By Craig Sigl

Golfer-1You might be sitting down at your computer at your home or at your office. You may have caught a few minutes of the Golf Channel or a pro tournament on T.V. Your mind starts gearing up for golf! Yes, you haven’t played a round in what, a week has it been already?

Your last round didn’t go so well and you almost vowed to give up the game. You could feel those arm muscles twitching as you walked by the last water hazard and that little voice inside your head said “go ahead, do it, throw ’em in there, you know you want to.”

But, you resisted, and we’re glad you did because you know that those feelings always go away and you’ll be driven like some magnetic force to that great green playground we call a golf course. But wait! You surely don’t want to repeat last week’s fiasco and so you start calculating what you need to do to avoid that embarrassing score again. Your mind immediately comes up with the solution to get your butt down to the range and start hitting some balls and work those problems out there until your hands bleed. Yeah, that’s it! If it worked for Ben Hogan, it’ll work for me. At least that’s what we’re told. But then you start looking through your appointment book or planner to find some time and it’s filled. There just isn’t a free hour anywhere. What to do now? You surely don’t want to go out there and just die again in front of everyone.

The answer is Golf Practice in your head!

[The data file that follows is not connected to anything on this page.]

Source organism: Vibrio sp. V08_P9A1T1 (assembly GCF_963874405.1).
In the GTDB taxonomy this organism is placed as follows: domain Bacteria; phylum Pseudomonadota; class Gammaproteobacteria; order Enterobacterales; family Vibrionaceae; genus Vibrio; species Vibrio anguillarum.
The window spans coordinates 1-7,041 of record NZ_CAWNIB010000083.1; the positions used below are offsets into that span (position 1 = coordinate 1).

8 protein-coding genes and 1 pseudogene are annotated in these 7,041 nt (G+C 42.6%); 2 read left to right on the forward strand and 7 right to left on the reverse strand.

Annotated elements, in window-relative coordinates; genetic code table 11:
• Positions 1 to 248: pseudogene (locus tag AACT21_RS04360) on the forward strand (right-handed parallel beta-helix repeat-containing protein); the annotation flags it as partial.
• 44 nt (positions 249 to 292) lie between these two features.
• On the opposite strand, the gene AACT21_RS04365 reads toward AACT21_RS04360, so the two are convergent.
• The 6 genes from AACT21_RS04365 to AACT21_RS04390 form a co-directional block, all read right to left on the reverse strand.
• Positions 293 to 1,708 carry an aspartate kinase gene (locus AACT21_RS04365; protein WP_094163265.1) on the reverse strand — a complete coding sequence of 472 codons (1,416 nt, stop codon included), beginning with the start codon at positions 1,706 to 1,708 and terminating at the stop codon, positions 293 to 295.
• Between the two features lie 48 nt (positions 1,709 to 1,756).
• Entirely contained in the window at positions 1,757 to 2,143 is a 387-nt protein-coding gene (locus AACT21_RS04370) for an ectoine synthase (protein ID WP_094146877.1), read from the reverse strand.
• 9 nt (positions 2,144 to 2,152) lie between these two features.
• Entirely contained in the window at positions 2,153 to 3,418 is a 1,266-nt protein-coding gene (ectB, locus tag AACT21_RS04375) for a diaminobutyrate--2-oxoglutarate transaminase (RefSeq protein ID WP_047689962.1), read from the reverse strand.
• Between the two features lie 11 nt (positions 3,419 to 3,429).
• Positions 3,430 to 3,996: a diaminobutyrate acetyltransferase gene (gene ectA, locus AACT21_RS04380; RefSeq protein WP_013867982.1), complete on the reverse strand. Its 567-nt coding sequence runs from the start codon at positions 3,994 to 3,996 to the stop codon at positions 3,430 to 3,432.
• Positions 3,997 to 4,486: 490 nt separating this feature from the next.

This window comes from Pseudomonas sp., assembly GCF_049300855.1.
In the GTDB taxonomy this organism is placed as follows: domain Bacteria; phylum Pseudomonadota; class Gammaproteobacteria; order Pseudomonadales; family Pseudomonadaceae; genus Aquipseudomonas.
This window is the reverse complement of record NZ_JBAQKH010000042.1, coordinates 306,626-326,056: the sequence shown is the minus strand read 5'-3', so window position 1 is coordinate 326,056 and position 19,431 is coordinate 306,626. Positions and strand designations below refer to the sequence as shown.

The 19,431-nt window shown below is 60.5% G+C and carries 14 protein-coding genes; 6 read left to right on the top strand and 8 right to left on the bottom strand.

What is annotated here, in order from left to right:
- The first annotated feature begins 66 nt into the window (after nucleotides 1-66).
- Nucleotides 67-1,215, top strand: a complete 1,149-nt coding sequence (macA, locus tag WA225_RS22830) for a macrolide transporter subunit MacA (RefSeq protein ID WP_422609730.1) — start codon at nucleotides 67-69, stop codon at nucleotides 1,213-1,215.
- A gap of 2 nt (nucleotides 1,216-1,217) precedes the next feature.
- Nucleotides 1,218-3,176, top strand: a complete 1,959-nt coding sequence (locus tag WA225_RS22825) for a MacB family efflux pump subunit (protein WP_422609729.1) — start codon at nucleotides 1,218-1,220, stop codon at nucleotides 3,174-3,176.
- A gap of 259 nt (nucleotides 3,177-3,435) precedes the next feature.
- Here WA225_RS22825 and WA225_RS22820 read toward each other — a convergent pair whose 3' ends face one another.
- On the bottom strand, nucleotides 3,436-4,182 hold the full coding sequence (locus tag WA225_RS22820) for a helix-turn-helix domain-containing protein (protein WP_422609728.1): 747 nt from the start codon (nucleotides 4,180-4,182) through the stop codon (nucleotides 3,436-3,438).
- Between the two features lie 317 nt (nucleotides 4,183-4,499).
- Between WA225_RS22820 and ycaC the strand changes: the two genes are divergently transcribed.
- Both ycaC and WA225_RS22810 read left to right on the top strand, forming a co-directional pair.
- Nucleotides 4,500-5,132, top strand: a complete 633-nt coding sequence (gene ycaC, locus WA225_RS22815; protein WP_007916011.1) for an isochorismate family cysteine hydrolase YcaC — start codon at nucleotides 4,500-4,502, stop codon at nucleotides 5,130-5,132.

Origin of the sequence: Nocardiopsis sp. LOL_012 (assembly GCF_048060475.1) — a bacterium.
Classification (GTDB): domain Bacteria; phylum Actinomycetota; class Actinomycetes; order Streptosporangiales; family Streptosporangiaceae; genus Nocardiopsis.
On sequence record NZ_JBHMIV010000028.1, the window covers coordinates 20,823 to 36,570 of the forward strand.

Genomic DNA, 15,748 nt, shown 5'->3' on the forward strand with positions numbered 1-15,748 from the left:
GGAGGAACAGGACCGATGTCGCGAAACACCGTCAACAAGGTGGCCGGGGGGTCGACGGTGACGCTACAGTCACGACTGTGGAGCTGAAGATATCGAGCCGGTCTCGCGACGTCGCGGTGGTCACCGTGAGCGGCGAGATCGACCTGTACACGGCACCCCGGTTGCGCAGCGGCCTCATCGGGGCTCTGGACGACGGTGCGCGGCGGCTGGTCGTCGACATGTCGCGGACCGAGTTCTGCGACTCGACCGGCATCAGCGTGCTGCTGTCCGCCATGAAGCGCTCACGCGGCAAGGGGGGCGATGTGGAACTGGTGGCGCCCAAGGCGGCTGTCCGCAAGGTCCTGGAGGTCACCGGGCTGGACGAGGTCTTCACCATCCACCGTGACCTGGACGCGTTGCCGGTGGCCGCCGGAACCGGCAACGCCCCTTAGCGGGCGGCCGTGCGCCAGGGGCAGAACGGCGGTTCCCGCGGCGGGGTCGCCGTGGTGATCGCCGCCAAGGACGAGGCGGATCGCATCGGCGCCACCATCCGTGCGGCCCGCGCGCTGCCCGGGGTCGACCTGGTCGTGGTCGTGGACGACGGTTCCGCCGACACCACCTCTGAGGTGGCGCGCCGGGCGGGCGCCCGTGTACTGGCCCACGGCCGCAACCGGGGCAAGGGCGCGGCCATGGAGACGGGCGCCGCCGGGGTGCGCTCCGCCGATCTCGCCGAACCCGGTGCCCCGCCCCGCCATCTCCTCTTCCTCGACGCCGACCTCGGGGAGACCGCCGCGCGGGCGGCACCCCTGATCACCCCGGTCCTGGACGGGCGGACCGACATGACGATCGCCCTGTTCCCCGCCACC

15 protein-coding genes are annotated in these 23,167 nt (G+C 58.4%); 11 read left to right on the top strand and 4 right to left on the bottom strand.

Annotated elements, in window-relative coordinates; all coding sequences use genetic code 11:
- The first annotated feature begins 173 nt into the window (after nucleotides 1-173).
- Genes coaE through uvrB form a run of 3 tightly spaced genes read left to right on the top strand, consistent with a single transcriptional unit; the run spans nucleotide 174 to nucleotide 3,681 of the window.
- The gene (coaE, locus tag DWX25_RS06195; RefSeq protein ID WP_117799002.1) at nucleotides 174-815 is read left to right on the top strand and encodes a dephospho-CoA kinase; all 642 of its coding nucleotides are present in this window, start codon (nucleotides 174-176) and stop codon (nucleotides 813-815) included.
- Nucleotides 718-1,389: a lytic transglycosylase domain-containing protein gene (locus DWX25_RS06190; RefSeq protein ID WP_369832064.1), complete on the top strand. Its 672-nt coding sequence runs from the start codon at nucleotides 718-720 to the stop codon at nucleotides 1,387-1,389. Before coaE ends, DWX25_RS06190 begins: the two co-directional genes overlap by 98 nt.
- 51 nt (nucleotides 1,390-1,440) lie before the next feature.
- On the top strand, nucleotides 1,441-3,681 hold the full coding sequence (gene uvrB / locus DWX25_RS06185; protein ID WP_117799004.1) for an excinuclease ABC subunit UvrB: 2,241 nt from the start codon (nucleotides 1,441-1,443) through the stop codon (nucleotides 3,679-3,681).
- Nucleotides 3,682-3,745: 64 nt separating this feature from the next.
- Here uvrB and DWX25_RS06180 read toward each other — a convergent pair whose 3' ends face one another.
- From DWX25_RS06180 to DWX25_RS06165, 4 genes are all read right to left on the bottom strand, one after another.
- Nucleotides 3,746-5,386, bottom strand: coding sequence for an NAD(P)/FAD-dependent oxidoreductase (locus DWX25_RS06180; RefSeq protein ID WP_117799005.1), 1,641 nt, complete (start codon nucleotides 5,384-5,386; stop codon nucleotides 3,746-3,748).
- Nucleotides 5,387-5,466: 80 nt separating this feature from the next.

When big time pros like Phil Mickelson can come back from an injury and win a tournament when he spent hardly any time practicing before it, you know there’s something to it. Even when they ARE able to practice, they supplement it with golf practice in their head as much or more than on the range. Before we go into this, I need to expound on what you learned in lesson #2 about your unconscious mind.

First off, you may have noticed that I use the terms “unconscious” and “subconscious” interchangeably. Yes, those terms mean exactly the same thing. I prefer “unconscious” but no matter.

Bandler and Grinder, the originators of NLP, said: “the part of your functioning which is responsible for about 95% of your learning and skill is called your unconscious mind. Once the unconscious mind can accept an idea it begins to execute it, good and bad alike, it doesn’t matter what you put into it, if it accepts it, it will act on it and execute what you tell it to do.”

So you have to watch what you think and say especially to yourself. Never use negatives like: “I’m a lousy putter”. Your unconscious mind will believe it and act on it. This is one of the most important ideas on how our unconscious mind works and it’s directly related to golf. Here’s some more:

1. Its prime directive is to preserve the body i.e.: survive and thrive.

2. Stores all memories and organizes them in a time order.

3. It is symbolic. It uses and reacts to symbols.

4. It always chooses the path of least resistance. This usually means, unfortunately for us, that it will choose to do it what it has always done that has given you comfort and no stress. Again, this is not all bad so long as we understand this, we can give our unconscious mind orders where the easiest choice for it to make will benefit us.

5. It needs repetition until a habit is installed.